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Federal Judge Strikes Down Mask Mandate on Public Transit as Cases Rise


A federal judge in Florda has just voided the pandemic’s longest standing public health measure. The CDC requires passengers on public trains, buses, subways, ferries and airplanes to wear face masks at all times to reduce the spread of the coronavirus, but U.S. District Judge Kathryn Kimball Mizelle of the Middle District of Florida ruled that the mandate exceeds the CDC’s authority.

Federal officials recently extended the mask mandate for public transportation until May 3, but Judge Mizelle’s ruling has thrown that into doubt.

She based her decision on the Public Health Service Act, a 1944 law that allows the government to impose health guidelines to improve “sanitation.” But Mizelle found that the CDC’s reasoning for imposing the guideline falls short of the sanitation threshold.

“Wearing a mask cleans nothing. At most, it traps virus droplets. But it neither ‘sanitizes’ the person wearing the mask nor ‘sanitizes’ the conveyance,” Mizelle wrote.

Wearing masks in public spaces has become a contentious issue for many Americans. Flight attendants and other public transportation officers are usually left to deal with unruly passengers that refuse to comply with the guidelines.

The case was filed on behalf of the Health Freedom Defense Fund, which is representing several airline passengers, including Sarah Pope and Ana Daza, who said that wearing masks adds to their anxiety.

Mizelle ruled on behalf of the passengers and called the mask mandate “arbitrary and capricious.”

Daza said her anxiety should qualify as a medical exemption to the mask rule. Pope said that she experienced “constricted breathing from wearing a mask,” which only exacerbated her panic attacks.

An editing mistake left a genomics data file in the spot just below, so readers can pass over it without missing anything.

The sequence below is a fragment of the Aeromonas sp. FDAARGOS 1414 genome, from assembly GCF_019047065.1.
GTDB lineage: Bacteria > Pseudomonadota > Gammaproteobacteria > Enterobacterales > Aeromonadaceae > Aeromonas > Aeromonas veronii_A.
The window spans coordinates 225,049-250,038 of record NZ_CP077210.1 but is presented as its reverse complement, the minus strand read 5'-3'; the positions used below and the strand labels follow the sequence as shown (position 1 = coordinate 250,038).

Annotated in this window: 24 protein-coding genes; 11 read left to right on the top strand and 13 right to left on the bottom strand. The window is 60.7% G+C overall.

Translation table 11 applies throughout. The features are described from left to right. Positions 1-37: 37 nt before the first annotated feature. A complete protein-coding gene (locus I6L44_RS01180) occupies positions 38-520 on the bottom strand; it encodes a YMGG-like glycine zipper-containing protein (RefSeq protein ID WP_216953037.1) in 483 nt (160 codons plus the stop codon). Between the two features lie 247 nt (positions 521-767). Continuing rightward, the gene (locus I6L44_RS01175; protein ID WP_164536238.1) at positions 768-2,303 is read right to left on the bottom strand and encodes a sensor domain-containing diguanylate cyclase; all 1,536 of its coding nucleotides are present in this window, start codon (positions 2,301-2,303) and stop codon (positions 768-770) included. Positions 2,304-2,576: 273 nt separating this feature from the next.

The decision comes as the number of COVID-19 cases continues to rise across the country and many experts believe we are witnessing the beginning of another surge.

“This is obviously a disappointing decision,” said White House press secretary Jen Psaki. “The CDC continues recommending wearing a mask on public transit.”

As of April 14, the seven-day rolling average for daily new cases rose to 39,521, up from 30,724 two weeks earlier, according to data from Johns Hopkins collected by The Associated Press.

Neither the White House nor the CDC would comment on where the case goes from here.

Psaki added that the Department of Homeland Security, which oversees the Transportation Security Authority, is reviewing the decision and that the Justice Department will “make any determinations about litigation,” such as appeal.

Sara Nelson, president of the Association of Flight Attendants-CWA, which represents nearly 50,000 flight attendants at 17 airlines, addressed how the ruling could affect employees in the travel industry. In a statement, she urged “calm and consistency in the airports and on planes.”

“The last thing we need for workers on the frontlines or passengers traveling today is confusion and chaos,” she said. “Traveling can be stressful enough and safety comes first with respect for everyone utilizing collective modes of transportation.”

Nelson said airlines will need time to adjust their operations accordingly.

“In aviation operations, it is impossible to simply flip a switch from one minute to the next. It takes a minimum of 24-48 hours to implement new procedures and communicate this throughout the entire network,” she said.

The Justic Department defended the CDC’s authority to implement the mandate last month. Lawyers said the plaintiffs had relied on an “unduly narrow and grammatically incorrect” interpretation of the public health law. They added that Congress had authorized health officials to make and enforce regulations “necessary to prevent the introduction, transmission, or spread of communicable diseases” from outside the country, or within it, using “sanitation” and “other measures.”

The Supreme Court sided in favor of the public transportation mask mandate in a case last year. The court ruled that the guidelines help limit the interstate spread of disease “by identifying, isolating, and destroying the disease itself.”

The Biden administration is facing increasing pressure to get rid of the public transportation mask mandate. Last month, executives from American, United and Delta sent a letter to the president urging him to end pandemic-related travel policies, including the mask mandate.

The Association of Flight Attendants-CWA (AFA) released a statement following the announcement.

“We urge everyone to practice patience, remain calm, and to continue to follow crewmember instructions. And we remind passengers that it is legally required to follow crewmember instructions, and that disruptive behavior has serious consequences as it puts everyone at risk,” the union said. “Our workspace is your travel space. Let’s get where we’re going, together.”


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